Hi Kiro, I agree with what others have said. I was given some great advice when I first joined TP, not so long ago, which in essence is to keep calm, keep my MIL calm by letting her do as much as she wants or feels able to, go with the flow, and not to beat myself up if something doesn't work perfectly! For example, my MIL continues to wash clothes but doesn't separate them out - at the moment it's no big deal. If she offers to help at mealtimes, I try to get her to do one small job, such as laying the table. Yes, we sometimes get 9 knives and 1 fork, but I just quietly put the right cutlery out, and most importantly, I avoid correcting her, otherwise she can get very upset. It's hard, but I'm just about getting used to it!I have just recently started to care for my mother in law who has early onset dementia. My husband very much wants to do every thing for her and I think w e should be encouraging her to use her brain. What do you think?
We were at a support group run by the Memory Clinic yesterday & the nurse talked about this. I made a note of what she said:I have just recently started to care for my mother in law who has early onset dementia. My husband very much wants to do every thing for her and I think w e should be encouraging her to use her brain. What do you think?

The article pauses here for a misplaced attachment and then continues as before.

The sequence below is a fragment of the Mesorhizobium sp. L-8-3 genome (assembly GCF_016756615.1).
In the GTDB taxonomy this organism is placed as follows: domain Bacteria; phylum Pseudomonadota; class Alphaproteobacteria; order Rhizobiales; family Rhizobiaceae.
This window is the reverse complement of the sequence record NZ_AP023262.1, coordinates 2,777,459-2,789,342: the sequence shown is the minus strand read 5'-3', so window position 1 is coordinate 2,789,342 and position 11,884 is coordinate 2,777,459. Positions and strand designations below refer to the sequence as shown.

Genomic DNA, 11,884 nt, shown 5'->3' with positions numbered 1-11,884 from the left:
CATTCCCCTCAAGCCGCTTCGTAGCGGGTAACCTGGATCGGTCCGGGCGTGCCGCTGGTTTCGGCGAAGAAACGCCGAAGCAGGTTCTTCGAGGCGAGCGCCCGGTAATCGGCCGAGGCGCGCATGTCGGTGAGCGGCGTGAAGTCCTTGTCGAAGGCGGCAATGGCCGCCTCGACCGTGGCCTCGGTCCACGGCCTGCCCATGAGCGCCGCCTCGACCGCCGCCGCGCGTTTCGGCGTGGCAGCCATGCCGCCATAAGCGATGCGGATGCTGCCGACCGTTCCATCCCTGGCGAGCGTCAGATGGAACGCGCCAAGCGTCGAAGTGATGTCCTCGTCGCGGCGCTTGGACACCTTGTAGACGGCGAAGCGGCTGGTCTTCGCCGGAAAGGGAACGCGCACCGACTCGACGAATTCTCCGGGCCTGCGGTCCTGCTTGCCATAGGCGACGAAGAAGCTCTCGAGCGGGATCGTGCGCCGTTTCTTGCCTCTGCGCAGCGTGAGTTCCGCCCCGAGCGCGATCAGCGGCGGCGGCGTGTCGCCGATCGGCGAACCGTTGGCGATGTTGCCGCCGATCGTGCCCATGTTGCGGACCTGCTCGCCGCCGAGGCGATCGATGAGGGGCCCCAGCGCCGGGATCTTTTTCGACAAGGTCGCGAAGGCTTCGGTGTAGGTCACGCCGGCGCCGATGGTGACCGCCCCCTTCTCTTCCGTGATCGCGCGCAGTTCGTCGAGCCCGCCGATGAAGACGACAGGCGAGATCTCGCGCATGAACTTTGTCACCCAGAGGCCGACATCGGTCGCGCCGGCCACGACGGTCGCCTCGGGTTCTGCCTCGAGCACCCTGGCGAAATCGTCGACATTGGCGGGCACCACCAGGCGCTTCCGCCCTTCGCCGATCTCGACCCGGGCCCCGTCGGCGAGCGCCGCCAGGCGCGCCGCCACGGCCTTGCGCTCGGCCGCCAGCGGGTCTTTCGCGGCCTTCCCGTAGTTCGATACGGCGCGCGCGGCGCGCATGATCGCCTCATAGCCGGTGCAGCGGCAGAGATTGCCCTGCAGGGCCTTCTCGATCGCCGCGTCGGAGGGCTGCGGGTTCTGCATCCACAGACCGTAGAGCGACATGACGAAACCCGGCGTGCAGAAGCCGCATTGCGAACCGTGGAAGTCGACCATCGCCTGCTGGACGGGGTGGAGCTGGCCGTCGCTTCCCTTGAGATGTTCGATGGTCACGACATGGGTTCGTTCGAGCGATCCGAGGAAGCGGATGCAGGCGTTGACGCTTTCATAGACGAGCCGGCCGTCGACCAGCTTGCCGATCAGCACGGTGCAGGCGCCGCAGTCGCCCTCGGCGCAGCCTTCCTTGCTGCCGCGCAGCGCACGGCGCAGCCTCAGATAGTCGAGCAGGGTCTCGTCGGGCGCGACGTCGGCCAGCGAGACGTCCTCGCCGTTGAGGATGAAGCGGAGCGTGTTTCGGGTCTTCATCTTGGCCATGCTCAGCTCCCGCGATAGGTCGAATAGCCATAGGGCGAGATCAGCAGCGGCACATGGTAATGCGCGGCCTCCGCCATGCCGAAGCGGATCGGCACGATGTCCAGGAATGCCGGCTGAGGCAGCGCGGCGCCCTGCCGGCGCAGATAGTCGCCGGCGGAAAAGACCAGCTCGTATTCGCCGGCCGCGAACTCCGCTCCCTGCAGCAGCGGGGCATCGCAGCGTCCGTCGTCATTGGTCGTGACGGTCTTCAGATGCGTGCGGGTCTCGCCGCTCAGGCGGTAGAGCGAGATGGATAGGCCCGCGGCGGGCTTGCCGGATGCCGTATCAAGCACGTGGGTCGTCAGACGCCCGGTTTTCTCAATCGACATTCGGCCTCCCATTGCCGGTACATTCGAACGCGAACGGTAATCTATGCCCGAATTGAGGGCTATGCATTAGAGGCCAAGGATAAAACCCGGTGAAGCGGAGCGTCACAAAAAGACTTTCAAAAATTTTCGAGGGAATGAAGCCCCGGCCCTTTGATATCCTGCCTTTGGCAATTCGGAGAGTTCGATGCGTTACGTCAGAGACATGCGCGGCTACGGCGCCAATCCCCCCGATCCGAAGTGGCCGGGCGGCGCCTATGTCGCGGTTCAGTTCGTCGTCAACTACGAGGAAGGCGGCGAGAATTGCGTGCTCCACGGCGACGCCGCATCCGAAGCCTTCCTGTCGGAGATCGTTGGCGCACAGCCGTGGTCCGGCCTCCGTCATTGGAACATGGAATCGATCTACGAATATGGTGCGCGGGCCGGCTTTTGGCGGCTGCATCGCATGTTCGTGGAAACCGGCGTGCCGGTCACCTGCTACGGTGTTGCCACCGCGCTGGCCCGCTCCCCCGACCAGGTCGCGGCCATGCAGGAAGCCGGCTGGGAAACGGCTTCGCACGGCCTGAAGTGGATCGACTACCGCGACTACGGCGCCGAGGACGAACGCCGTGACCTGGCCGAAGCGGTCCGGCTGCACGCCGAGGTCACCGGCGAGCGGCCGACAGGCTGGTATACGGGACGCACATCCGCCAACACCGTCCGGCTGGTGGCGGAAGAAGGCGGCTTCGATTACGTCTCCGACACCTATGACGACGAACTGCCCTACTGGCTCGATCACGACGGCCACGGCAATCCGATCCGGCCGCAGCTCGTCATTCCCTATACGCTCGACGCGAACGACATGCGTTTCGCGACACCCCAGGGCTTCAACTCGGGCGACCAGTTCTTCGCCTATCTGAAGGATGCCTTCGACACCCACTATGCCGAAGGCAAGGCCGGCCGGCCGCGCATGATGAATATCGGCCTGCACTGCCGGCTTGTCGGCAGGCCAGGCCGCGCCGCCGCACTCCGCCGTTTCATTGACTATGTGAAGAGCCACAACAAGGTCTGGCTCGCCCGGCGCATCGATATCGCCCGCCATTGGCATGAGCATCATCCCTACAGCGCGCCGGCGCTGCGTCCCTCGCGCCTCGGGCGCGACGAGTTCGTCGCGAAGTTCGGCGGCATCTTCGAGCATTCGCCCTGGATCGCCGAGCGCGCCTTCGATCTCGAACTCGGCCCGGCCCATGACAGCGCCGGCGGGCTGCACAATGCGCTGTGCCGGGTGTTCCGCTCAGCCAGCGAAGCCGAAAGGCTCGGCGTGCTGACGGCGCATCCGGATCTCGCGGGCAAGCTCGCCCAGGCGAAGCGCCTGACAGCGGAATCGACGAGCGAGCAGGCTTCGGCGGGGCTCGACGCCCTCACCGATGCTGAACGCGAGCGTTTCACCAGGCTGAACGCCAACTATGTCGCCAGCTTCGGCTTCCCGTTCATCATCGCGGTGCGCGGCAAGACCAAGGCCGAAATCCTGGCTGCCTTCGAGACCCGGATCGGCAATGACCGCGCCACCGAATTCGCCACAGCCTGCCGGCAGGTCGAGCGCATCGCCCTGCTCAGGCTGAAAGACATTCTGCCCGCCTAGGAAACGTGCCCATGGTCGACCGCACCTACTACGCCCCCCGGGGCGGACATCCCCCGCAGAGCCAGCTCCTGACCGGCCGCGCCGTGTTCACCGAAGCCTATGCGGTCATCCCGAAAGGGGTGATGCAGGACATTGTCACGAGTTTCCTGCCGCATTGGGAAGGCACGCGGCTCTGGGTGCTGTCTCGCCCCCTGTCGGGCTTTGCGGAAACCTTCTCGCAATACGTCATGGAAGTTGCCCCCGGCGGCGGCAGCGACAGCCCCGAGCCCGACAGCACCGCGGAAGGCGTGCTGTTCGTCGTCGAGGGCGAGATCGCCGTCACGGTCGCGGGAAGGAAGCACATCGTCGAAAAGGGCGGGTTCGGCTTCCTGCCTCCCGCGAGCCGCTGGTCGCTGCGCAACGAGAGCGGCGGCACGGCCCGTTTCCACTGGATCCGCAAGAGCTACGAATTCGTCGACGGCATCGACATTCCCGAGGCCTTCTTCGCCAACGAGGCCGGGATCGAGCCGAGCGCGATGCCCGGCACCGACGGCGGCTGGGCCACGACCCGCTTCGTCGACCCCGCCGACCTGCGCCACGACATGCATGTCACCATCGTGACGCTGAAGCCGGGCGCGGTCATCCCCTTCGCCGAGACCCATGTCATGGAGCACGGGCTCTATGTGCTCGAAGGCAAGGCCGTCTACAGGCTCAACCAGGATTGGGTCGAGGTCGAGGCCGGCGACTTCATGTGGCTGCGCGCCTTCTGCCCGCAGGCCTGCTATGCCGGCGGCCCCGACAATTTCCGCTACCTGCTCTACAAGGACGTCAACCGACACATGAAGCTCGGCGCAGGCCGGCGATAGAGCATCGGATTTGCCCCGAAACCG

Well said witzend. Many well meaning people who advise this and that have not had the hands on 24/7 experience of trying to achieve the impossible. It is a sad reality that as dementia progresses, us carers have to accept that our loved ones need us to act for them.The trouble is, when it comes to dementia, doing things 'with' can mean taking ages to do something you could do very quickly - or else having to do it again later.
Such advice is all very well, but I have often thought that some of the advice re dementia care assumes that carers have both infinite time AND infinite patience. And it can make carers who don't have unlimited amounts of either feel inadequate.
As for encouraging someone to use their brain, again that is all very well and good, but sadly there often comes a time when you have to accept that the ability to do X or Y is lost - even when it's something they could do standing on their heads before - and no amount of encouragement is going to bring it back.